Cardiac Presentations of COVID-19 in Children
In January 2020, the first report of COVID-19 infection in Chinese children included 6 cases with no mention of cardiac involvement.40 Likewise, in another report from China, children presented predominantly with fever and respiratory illness, and no cardiac complications were mentioned.41 In an initial study of COVID-19 infection in 48 North American children admitted to pediatric ICUs,42 83% had serious comorbidities; 73% presented with respiratory symptoms, 38% needed invasive ventilation, and 23% had failure of at least 2 organ systems. These findings confirmed substantial COVID-19 illness in children, but less frequent cardiac involvement than in adults.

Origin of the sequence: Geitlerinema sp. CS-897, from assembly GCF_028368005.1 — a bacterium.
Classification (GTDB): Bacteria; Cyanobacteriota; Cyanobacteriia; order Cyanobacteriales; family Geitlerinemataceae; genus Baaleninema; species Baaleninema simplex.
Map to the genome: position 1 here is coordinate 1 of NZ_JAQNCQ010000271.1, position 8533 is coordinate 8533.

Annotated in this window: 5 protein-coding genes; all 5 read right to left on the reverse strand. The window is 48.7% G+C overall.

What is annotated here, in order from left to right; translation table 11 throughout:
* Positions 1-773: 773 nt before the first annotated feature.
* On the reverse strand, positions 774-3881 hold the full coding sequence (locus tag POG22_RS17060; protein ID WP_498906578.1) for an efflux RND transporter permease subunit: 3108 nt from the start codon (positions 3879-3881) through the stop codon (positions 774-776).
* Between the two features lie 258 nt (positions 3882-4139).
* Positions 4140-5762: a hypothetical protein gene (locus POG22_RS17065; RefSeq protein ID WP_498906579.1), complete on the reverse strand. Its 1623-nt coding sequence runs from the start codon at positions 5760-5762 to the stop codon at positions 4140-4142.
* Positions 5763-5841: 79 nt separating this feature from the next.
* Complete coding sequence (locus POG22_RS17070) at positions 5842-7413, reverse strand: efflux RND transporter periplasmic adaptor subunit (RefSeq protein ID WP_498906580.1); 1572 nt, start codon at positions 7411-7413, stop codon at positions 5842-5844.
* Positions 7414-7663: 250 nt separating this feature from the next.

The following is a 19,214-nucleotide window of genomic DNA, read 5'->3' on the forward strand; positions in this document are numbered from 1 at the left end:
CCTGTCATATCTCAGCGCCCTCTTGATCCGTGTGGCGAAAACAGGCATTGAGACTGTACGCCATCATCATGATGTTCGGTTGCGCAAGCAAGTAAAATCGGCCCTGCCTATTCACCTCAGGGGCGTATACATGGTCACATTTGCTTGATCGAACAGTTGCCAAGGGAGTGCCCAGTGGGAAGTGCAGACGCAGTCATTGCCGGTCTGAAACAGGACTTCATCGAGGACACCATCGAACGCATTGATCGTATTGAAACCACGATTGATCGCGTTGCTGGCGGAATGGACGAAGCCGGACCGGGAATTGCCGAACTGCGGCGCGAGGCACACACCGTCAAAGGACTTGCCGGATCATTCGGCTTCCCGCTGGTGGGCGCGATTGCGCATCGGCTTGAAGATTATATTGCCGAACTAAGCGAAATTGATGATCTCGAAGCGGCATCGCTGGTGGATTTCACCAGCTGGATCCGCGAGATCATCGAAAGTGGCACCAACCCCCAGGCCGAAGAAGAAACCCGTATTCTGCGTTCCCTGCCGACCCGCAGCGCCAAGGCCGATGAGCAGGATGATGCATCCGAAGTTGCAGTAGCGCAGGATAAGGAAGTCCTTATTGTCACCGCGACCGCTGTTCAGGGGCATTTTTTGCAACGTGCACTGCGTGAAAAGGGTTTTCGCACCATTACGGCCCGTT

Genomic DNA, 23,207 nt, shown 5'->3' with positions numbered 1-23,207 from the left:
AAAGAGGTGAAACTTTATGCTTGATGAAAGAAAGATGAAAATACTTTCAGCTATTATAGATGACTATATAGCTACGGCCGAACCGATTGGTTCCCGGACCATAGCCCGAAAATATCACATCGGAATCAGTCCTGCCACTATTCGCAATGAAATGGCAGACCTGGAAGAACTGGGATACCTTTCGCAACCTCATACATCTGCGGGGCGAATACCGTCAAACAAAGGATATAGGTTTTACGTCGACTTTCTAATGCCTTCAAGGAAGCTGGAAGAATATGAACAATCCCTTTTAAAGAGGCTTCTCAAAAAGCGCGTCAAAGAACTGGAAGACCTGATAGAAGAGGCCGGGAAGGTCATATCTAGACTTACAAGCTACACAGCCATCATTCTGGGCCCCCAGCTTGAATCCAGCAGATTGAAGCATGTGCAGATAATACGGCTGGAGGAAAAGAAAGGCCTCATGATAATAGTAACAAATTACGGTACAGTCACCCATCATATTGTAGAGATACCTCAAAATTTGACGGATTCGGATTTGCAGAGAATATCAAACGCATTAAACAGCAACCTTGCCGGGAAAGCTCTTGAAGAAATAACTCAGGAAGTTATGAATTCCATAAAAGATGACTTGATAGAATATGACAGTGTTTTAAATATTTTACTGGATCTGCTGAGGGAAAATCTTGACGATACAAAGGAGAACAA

Subsequently, a multisystem inflammatory syndrome in children (MIS-C) was observed in an unexpectedly large number of children hospitalized for cardiogenic shock or acute left ventricular dysfunction, most of whom had been exposed to COVID-19. In 35 European children, 80% needed inotropic support, 28% needed mechanical circulatory support with venoarterial extracorporeal membrane oxygenation, and 66% of those with respiratory symptoms needed mechanical ventilation.43 In the United Kingdom, 58 hospitalized children had a pediatric MIS (similar to MIS-C) potentially associated with COVID-19; symptoms ranged from fever and inflammation to myocardial injury, shock, and development of coronary artery aneurysms.